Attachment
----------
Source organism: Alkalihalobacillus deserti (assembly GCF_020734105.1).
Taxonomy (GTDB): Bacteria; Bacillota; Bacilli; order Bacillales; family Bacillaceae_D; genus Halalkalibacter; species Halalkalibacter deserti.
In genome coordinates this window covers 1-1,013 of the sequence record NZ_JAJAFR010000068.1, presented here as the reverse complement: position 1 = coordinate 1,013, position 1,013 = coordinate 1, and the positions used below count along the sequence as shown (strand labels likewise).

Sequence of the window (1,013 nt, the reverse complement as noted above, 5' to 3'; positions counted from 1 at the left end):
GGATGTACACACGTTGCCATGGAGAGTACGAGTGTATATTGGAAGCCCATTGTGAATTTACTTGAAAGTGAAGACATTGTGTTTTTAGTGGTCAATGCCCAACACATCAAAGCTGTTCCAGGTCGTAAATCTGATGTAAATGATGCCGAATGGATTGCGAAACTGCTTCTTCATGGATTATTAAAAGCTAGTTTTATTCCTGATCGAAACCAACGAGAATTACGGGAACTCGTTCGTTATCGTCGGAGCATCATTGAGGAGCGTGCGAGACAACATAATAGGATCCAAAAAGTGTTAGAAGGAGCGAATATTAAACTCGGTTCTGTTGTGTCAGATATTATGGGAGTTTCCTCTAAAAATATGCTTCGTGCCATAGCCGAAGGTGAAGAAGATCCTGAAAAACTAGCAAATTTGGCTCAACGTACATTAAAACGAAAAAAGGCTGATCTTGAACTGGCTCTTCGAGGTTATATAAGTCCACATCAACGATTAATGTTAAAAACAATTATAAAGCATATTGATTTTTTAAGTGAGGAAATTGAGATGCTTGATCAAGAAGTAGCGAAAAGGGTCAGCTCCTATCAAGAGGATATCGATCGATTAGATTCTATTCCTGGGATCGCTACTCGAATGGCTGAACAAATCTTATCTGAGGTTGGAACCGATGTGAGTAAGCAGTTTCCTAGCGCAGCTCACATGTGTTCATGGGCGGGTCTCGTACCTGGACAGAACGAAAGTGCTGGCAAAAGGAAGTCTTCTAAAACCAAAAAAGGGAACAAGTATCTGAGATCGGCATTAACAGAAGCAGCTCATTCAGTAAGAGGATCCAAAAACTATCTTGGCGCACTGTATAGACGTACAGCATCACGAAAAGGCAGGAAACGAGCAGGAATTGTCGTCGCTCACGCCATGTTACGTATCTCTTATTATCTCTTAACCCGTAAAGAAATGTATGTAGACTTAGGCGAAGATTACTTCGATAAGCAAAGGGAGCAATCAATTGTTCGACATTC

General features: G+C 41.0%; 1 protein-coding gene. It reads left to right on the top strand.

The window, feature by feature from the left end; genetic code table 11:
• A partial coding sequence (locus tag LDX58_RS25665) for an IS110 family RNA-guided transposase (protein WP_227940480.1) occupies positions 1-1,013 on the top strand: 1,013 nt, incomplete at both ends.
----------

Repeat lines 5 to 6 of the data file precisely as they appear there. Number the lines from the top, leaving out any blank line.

GGATGTACACACGTTGCCATGGAGAGTACGAGTGTATATTGGAAGCCCATTGTGAATTTACTTGAAAGTGAAGACATTGTGTTTTTAGTGGTCAATGCCCAACACATCAAAGCTGTTCCAGGTCGTAAATCTGATGTAAATGATGCCGAATGGATTGCGAAACTGCTTCTTCATGGATTATTAAAAGCTAGTTTTATTCCTGATCGAAACCAACGAGAATTACGGGAACTCGTTCGTTATCGTCGGAGCATCATTGAGGAGCGTGCGAGACAACATAATAGGATCCAAAAAGTGTTAGAAGGAGCGAATATTAAACTCGGTTCTGTTGTGTCAGATATTATGGGAGTTTCCTCTAAAAATATGCTTCGTGCCATAGCCGAAGGTGAAGAAGATCCTGAAAAACTAGCAAATTTGGCTCAACGTACATTAAAACGAAAAAAGGCTGATCTTGAACTGGCTCTTCGAGGTTATATAAGTCCACATCAACGATTAATGTTAAAAACAATTATAAAGCATATTGATTTTTTAAGTGAGGAAATTGAGATGCTTGATCAAGAAGTAGCGAAAAGGGTCAGCTCCTATCAAGAGGATATCGATCGATTAGATTCTATTCCTGGGATCGCTACTCGAATGGCTGAACAAATCTTATCTGAGGTTGGAACCGATGTGAGTAAGCAGTTTCCTAGCGCAGCTCACATGTGTTCATGGGCGGGTCTCGTACCTGGACAGAACGAAAGTGCTGGCAAAAGGAAGTCTTCTAAAACCAAAAAAGGGAACAAGTATCTGAGATCGGCATTAACAGAAGCAGCTCATTCAGTAAGAGGATCCAAAAACTATCTTGGCGCACTGTATAGACGTACAGCATCACGAAAAGGCAGGAAACGAGCAGGAATTGTCGTCGCTCACGCCATGTTACGTATCTCTTATTATCTCTTAACCCGTAAAGAAATGTATGTAGACTTAGGCGAAGATTACTTCGATAAGCAAAGGGAGCAATCAATTGTTCGACATTC

General features: G+C 41.0%; 1 protein-coding gene. It reads left to right on the top strand.